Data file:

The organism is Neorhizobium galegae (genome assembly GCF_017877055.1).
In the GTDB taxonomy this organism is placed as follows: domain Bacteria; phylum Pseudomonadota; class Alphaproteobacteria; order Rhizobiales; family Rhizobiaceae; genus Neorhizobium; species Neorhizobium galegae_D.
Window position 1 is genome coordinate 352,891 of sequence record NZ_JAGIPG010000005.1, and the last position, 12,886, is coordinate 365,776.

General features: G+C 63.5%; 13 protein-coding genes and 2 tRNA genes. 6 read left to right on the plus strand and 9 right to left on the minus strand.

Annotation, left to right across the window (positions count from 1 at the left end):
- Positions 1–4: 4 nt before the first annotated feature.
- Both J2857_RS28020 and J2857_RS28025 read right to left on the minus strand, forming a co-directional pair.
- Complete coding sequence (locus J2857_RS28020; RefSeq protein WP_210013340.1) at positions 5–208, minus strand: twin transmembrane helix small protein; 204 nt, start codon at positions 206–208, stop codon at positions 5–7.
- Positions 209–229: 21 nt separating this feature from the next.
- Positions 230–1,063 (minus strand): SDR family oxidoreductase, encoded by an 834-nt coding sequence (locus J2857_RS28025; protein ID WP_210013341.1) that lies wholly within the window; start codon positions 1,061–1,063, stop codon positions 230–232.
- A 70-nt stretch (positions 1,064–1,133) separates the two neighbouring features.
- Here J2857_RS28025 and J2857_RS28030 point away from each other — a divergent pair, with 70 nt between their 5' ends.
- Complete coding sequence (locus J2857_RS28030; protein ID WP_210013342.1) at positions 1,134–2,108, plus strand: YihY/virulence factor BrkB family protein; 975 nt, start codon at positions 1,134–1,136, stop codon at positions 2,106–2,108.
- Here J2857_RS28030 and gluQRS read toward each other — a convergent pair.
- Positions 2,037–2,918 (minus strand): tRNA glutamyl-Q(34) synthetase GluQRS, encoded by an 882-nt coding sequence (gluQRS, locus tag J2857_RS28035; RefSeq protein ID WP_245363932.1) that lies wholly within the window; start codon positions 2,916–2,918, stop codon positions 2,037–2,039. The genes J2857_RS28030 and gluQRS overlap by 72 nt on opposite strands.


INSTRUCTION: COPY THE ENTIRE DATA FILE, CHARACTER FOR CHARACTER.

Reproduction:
The organism is Neorhizobium galegae (genome assembly GCF_017877055.1).
In the GTDB taxonomy this organism is placed as follows: domain Bacteria; phylum Pseudomonadota; class Alphaproteobacteria; order Rhizobiales; family Rhizobiaceae; genus Neorhizobium; species Neorhizobium galegae_D.
Window position 1 is genome coordinate 352,891 of sequence record NZ_JAGIPG010000005.1, and the last position, 12,886, is coordinate 365,776.

General features: G+C 63.5%; 13 protein-coding genes and 2 tRNA genes. 6 read left to right on the plus strand and 9 right to left on the minus strand.

Annotation, left to right across the window (positions count from 1 at the left end):
- Positions 1–4: 4 nt before the first annotated feature.
- Both J2857_RS28020 and J2857_RS28025 read right to left on the minus strand, forming a co-directional pair.
- Complete coding sequence (locus J2857_RS28020; RefSeq protein WP_210013340.1) at positions 5–208, minus strand: twin transmembrane helix small protein; 204 nt, start codon at positions 206–208, stop codon at positions 5–7.
- Positions 209–229: 21 nt separating this feature from the next.
- Positions 230–1,063 (minus strand): SDR family oxidoreductase, encoded by an 834-nt coding sequence (locus J2857_RS28025; protein ID WP_210013341.1) that lies wholly within the window; start codon positions 1,061–1,063, stop codon positions 230–232.
- A 70-nt stretch (positions 1,064–1,133) separates the two neighbouring features.
- Here J2857_RS28025 and J2857_RS28030 point away from each other — a divergent pair, with 70 nt between their 5' ends.
- Complete coding sequence (locus J2857_RS28030; protein ID WP_210013342.1) at positions 1,134–2,108, plus strand: YihY/virulence factor BrkB family protein; 975 nt, start codon at positions 1,134–1,136, stop codon at positions 2,106–2,108.
- Here J2857_RS28030 and gluQRS read toward each other — a convergent pair.
- Positions 2,037–2,918 (minus strand): tRNA glutamyl-Q(34) synthetase GluQRS, encoded by an 882-nt coding sequence (gluQRS, locus tag J2857_RS28035; RefSeq protein ID WP_245363932.1) that lies wholly within the window; start codon positions 2,916–2,918, stop codon positions 2,037–2,039. The genes J2857_RS28030 and gluQRS overlap by 72 nt on opposite strands.